So when Jimenez, a right-hander, starts on Thursday against the Cardinals at Busch Stadium, and Morales, a lefty, opens his 2008 on April 6 at Coors Field against the Diamondbacks, will they pitch beyond their years -- the way they did last season -- or will the youthful inconsistency of Spring Training be the rule?
"They've pitched in some of the most emotional, meaningful games that they're probably ever going to pitch in their careers at the end of the year," Rockies general manager Dan O'Dowd said. "It's not like they're going to be in awe.
"It's just a matter, with both Morales and Jimenez, if they can have enough aptitude to understand the adjustments that they need to make, in the course of the game, they need to make them."
Issues with their violent deliveries affected both pitchers' fastball command. Both were electric at times. But Morales' answer to trouble was to try to throw harder, which took away movement and command. Jimenez usually was good for longer periods than Morales, but was bitten by the inning in which he couldn't get the fastball down in the strike zone or correct the root problem.
But, oddly, both have track records that suggest that the tough-to-duplicate excitement and pressure of a real game could be what they need.
Before his callup in mid July, Jimenez had a 5.85 ERA at Triple-A Colorado Springs, and he needed three strong starts to drop his ERA from 6.00+. Morales had almost as many walks (13) as strikeouts (16) in his three Triple-A starts, but the Rockies had to summon him for an Aug. 18 start because of injuries.
Can the key to sound pitching be as simple as being in a real game?
"I don't know," Jimenez said with an easy laugh. "I just know I'm going to be ready whenever I start. I'm going to put everything together."
Pitching coach Bob Apodaca doesn't believe there's any such magic to it.
He certainly believes the adrenaline helps, but that alone doesn't make a pitcher. If Jimenez and Morales are able to reduce their pitch counts and increase their innings, which is paramount, it'll be mainly the result of preparation, practice and execution. Apodaca said he has seen progress during side sessions in the cases of both.
"I can see where the end of Spring Training can get very, very taxing and very Groundhog Day-ish, where every day the same routine," said Apodaca, who noted that the slow springs could be because both rested and didn't pitch winter ball, as they normally do. "I can see where that can become a drag. But I don't know anybody, just because it's Opening Day, that can all of a sudden flip a switch and eliminate the mistakes that you've been making for two or three starts.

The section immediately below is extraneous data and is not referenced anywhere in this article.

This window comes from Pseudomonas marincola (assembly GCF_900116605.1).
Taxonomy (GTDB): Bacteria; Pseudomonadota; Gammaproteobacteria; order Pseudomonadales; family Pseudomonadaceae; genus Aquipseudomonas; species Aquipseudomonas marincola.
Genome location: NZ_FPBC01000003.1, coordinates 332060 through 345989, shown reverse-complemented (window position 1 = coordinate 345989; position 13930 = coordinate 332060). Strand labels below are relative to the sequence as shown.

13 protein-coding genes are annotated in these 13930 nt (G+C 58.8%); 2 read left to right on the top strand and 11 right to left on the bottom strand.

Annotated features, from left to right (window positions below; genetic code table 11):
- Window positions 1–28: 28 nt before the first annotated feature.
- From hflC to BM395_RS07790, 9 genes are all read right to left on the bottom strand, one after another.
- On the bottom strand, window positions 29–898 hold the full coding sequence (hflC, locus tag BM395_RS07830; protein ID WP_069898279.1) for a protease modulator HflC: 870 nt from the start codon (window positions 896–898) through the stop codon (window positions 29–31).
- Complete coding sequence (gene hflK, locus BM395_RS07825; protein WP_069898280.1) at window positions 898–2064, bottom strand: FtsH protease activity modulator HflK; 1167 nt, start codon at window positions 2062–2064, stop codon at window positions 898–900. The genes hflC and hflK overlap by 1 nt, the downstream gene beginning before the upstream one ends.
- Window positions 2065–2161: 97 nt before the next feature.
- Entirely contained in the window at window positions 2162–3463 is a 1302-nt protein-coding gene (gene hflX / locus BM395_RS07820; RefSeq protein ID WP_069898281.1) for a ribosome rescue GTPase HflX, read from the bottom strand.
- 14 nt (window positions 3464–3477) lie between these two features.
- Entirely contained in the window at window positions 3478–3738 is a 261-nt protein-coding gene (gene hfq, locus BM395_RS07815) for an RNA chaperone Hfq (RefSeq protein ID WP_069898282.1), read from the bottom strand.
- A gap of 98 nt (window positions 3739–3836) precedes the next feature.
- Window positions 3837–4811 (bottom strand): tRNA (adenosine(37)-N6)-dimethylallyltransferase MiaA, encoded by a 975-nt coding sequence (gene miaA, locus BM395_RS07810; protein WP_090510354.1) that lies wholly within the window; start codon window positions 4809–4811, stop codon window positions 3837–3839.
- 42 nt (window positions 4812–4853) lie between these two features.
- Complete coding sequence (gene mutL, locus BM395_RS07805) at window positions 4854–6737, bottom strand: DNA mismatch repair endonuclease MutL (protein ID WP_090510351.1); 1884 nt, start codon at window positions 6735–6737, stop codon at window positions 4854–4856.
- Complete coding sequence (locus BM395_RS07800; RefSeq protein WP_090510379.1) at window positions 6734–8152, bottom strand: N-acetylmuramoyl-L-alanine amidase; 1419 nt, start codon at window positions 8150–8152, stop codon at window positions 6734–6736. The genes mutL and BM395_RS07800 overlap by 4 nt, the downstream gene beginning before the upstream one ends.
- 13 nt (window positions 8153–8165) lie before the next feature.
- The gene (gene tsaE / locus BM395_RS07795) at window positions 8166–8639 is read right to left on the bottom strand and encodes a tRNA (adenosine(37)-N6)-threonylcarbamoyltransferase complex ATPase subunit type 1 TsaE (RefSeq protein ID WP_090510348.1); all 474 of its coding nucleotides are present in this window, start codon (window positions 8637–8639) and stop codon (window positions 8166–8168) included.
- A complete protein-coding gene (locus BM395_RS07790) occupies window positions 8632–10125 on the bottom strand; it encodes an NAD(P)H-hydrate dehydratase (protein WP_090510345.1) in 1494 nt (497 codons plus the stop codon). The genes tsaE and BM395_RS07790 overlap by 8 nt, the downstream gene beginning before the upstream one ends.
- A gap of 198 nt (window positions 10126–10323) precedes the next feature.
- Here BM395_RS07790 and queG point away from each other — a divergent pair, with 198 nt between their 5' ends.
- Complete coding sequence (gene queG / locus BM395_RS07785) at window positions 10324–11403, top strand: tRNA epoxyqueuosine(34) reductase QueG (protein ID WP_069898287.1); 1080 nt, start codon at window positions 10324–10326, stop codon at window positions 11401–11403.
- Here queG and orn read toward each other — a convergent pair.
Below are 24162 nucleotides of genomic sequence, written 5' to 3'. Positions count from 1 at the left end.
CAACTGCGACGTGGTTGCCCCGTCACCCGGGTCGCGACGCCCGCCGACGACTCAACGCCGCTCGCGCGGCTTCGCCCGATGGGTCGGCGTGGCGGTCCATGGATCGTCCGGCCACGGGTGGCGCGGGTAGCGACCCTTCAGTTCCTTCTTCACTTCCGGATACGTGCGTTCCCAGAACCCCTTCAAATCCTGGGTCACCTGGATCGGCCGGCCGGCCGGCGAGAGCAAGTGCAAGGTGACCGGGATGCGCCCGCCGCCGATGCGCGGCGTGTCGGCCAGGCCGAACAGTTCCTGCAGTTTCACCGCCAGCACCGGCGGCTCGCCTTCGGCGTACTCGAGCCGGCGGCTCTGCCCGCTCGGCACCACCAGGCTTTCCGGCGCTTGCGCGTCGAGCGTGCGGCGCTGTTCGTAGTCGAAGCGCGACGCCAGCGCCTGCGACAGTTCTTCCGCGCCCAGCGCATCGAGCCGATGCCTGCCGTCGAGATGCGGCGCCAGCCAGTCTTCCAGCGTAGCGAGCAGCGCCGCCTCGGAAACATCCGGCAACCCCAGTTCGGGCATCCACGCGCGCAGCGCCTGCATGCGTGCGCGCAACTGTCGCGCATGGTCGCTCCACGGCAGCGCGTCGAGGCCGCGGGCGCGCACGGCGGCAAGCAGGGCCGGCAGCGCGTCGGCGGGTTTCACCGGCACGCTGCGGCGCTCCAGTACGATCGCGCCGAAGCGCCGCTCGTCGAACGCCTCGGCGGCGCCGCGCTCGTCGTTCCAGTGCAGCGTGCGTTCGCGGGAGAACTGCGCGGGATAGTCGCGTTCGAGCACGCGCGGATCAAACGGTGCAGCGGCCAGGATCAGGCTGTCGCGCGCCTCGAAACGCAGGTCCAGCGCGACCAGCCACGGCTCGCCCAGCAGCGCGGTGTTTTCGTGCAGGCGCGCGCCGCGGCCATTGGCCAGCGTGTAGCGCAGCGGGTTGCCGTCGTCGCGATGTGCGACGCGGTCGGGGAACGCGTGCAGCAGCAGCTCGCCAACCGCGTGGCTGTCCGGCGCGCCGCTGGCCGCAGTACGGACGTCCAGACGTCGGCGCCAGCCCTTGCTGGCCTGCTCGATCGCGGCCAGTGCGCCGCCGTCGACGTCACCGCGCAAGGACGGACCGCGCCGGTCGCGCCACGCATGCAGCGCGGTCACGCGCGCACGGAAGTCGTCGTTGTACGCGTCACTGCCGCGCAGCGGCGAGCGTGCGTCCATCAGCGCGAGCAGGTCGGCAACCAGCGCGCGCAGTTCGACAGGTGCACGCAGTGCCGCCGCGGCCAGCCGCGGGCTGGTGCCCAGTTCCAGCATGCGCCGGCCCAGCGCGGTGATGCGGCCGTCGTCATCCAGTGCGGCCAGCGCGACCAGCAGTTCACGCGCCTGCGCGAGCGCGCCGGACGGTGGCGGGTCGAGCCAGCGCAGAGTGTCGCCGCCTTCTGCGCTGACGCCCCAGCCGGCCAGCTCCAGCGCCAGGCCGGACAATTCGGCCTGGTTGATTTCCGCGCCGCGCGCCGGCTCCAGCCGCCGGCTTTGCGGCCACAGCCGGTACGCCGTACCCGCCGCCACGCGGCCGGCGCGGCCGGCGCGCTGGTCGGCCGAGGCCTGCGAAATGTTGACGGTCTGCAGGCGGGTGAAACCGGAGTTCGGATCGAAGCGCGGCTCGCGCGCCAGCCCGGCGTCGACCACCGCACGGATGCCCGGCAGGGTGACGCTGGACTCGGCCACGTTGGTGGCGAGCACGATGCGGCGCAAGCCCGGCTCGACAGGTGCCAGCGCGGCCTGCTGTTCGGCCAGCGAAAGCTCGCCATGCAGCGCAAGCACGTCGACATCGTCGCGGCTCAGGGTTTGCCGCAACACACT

"They're not satisfied with the results of Spring Training. But I think we've made inroads as far as what I see as progress [in side sessions]. Now we really have to get this progress into the game. That's always the first order of business."
Even though the Rockies won the National League pennant last year and made few changes, there is debate over whether they're the best team in their division going into this year.
Experts tend to go with teams with better-known pitchers or those that have made key acquisitions. For example, the Diamondbacks already had Brandon Webb and Randy Johnson, and then acquired Dan Haren. The Padres had Jake Peavy and Greg Maddux, and will soon have Mark Prior. The Dodgers and even the Giants have solid rotations and work in pitchers' parks.
However, it was revealed on Friday that Diamondbacks starter Doug Davis has thyroid cancer and will soon undergo surgery -- with a full recovery expected. The Dodgers' Jason Schmidt and the Padres' Prior are always dealing with injury issues. The Rockies, who have a consistent winner in Jeff Francis, need Aaron Cook to have a healthy and consistent season and lefty Mark Redman to pitch the way he did for them at the end of last season.
The Rockies will have pitchers to go to should the youngsters get in trouble in the form of Kip Wells and Josh Towers, as well as prospect Greg Reynolds at Triple-A Colorado Springs. The Rockies needed 13 different starters last year to survive and thrive. And the pitchers have the luxury of an offense that is considered the best in the division.
"We're going to score enough runs in certain games," O'Dowd said. "We're going to be facing pitching with the same kinds of question marks."
The Rockies will take chances on their young arms coming up with the right answers.